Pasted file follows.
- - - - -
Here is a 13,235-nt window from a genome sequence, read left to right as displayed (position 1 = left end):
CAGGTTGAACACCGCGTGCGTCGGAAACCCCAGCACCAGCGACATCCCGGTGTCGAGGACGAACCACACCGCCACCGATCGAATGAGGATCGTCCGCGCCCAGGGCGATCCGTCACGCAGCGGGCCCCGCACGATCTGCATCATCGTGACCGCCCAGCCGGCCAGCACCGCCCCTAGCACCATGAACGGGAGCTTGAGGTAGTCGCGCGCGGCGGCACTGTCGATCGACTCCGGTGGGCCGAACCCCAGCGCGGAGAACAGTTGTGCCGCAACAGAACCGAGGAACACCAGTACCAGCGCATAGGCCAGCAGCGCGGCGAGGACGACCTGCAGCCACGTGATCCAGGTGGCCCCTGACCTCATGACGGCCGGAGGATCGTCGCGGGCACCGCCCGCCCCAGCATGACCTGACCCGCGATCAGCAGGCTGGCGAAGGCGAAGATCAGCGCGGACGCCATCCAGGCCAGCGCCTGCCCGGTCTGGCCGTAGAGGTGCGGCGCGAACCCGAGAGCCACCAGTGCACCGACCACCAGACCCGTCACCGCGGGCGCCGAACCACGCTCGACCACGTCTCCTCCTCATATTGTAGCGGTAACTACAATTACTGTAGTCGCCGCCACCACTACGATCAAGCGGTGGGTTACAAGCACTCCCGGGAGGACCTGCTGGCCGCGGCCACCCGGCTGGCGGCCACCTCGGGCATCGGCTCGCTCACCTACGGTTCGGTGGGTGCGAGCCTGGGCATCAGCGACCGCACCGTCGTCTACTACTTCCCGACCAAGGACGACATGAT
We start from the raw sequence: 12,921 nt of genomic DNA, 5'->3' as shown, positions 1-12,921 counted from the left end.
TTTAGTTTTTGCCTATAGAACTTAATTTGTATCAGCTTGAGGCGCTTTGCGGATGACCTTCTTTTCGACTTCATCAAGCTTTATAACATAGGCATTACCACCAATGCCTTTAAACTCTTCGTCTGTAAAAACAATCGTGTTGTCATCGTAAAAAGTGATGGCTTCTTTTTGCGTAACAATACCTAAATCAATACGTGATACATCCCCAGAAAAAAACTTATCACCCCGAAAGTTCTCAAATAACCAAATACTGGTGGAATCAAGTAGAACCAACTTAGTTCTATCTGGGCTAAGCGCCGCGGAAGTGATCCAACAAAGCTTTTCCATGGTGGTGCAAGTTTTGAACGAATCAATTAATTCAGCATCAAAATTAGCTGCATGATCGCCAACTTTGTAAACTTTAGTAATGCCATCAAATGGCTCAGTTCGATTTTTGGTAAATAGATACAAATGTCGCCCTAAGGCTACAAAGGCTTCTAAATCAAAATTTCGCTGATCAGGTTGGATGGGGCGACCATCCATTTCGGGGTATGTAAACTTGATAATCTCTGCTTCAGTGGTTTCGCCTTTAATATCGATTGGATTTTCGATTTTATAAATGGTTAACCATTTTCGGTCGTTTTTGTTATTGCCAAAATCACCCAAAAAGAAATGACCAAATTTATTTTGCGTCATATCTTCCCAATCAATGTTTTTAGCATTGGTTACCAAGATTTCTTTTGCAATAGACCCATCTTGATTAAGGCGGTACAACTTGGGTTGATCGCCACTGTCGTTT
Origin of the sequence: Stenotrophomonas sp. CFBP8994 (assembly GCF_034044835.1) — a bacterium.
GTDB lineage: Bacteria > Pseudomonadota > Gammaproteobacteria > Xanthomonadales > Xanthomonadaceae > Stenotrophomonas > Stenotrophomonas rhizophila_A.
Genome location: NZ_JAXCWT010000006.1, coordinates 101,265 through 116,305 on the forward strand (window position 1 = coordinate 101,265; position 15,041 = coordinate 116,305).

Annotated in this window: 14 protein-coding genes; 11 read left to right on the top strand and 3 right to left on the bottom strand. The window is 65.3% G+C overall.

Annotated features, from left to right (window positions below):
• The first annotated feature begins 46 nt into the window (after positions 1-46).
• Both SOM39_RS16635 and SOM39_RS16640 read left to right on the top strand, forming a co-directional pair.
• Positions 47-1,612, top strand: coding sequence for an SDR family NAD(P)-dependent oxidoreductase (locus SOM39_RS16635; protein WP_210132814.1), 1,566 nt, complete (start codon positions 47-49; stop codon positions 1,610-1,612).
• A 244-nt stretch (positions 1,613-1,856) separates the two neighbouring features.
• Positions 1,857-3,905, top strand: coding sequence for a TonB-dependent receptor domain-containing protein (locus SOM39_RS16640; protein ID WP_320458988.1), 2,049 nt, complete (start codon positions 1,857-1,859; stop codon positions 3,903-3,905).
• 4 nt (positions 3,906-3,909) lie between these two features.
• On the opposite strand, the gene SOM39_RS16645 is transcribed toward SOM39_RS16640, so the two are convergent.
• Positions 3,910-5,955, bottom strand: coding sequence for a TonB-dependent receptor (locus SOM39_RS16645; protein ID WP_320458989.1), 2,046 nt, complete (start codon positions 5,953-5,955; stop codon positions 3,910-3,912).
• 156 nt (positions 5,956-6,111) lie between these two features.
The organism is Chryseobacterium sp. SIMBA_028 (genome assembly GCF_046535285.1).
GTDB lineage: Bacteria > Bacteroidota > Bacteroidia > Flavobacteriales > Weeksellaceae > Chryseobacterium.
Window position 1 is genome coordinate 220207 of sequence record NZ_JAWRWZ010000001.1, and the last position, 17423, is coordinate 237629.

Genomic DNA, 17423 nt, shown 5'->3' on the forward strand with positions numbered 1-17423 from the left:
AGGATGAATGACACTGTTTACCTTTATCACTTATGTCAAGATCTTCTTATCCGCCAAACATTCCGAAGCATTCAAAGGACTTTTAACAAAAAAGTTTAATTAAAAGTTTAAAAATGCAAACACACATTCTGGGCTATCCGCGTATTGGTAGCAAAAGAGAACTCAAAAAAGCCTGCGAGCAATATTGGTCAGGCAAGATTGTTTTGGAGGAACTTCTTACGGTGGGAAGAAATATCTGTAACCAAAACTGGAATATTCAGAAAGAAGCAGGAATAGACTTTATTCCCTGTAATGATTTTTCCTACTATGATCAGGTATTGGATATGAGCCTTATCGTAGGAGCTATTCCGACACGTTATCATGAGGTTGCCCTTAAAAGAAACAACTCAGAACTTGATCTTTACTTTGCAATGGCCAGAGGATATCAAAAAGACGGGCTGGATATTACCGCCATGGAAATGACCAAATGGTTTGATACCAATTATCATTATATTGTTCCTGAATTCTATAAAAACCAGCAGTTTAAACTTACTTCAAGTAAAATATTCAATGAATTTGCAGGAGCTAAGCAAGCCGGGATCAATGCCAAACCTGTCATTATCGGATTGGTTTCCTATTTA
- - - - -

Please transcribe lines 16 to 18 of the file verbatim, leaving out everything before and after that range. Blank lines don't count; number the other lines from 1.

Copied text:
• On the opposite strand, the gene SOM39_RS16645 is transcribed toward SOM39_RS16640, so the two are convergent.
• Positions 3,910-5,955, bottom strand: coding sequence for a TonB-dependent receptor (locus SOM39_RS16645; protein ID WP_320458989.1), 2,046 nt, complete (start codon positions 5,953-5,955; stop codon positions 3,910-3,912).
• 156 nt (positions 5,956-6,111) lie between these two features.